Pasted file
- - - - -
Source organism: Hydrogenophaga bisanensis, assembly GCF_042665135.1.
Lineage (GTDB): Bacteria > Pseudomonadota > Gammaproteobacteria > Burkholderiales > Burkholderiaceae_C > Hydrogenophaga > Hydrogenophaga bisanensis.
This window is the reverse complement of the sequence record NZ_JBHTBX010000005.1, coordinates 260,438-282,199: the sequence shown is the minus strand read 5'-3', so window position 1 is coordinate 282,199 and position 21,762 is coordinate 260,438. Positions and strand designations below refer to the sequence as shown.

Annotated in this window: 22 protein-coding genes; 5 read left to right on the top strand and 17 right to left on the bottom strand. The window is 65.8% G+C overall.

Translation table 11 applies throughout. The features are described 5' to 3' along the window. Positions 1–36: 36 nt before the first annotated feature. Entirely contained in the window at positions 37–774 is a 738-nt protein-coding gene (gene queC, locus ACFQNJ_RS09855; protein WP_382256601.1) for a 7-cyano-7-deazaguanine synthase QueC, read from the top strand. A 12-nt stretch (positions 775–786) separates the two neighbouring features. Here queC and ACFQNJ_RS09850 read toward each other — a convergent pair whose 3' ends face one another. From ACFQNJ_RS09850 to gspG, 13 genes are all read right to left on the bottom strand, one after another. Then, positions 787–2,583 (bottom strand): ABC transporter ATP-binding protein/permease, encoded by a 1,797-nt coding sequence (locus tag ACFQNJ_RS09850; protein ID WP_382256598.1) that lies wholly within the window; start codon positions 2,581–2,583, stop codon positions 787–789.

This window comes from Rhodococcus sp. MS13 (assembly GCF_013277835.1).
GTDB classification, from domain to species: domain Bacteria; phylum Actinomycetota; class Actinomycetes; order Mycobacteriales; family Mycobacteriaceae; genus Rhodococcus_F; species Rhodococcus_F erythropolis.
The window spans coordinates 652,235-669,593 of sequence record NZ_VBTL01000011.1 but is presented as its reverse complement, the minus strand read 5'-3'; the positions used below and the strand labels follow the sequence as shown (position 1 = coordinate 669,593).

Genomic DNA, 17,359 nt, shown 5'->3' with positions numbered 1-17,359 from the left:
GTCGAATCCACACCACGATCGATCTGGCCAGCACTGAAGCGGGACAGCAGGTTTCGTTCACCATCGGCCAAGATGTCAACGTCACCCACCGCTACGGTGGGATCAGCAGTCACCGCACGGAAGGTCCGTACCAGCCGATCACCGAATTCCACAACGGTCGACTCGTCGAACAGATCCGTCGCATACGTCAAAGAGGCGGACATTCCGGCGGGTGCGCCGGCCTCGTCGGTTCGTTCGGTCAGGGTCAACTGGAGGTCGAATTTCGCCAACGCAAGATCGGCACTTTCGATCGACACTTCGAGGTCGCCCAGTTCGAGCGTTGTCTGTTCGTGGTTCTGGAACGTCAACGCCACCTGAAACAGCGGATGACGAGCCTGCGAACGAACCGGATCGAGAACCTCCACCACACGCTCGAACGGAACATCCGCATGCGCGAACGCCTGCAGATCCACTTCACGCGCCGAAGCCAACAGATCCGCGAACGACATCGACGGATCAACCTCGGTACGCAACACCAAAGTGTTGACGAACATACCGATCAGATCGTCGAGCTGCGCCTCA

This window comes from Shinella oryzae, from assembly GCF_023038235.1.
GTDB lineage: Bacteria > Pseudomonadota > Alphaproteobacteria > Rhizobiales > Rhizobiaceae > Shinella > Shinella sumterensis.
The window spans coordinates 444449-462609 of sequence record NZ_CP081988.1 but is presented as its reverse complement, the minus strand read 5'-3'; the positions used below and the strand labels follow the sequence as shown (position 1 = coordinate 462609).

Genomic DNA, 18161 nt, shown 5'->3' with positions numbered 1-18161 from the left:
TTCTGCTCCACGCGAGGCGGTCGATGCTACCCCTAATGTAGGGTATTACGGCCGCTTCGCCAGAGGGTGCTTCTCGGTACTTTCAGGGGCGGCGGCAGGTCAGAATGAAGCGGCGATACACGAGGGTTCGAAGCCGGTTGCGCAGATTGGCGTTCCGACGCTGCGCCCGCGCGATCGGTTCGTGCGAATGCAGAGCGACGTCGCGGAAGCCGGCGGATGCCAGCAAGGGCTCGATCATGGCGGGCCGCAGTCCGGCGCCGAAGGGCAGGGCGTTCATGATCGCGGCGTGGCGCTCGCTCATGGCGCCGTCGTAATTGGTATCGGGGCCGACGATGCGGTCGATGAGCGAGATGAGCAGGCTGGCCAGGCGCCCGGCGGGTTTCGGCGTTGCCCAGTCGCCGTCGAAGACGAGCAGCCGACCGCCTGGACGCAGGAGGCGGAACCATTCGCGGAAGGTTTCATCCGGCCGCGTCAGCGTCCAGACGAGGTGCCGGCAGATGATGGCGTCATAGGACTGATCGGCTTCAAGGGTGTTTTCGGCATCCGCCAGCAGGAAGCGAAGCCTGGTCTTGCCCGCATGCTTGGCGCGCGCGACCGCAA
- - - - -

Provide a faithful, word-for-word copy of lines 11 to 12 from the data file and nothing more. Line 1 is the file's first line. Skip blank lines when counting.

This window comes from Shinella oryzae, from assembly GCF_023038235.1.
GTDB lineage: Bacteria > Pseudomonadota > Alphaproteobacteria > Rhizobiales > Rhizobiaceae > Shinella > Shinella sumterensis.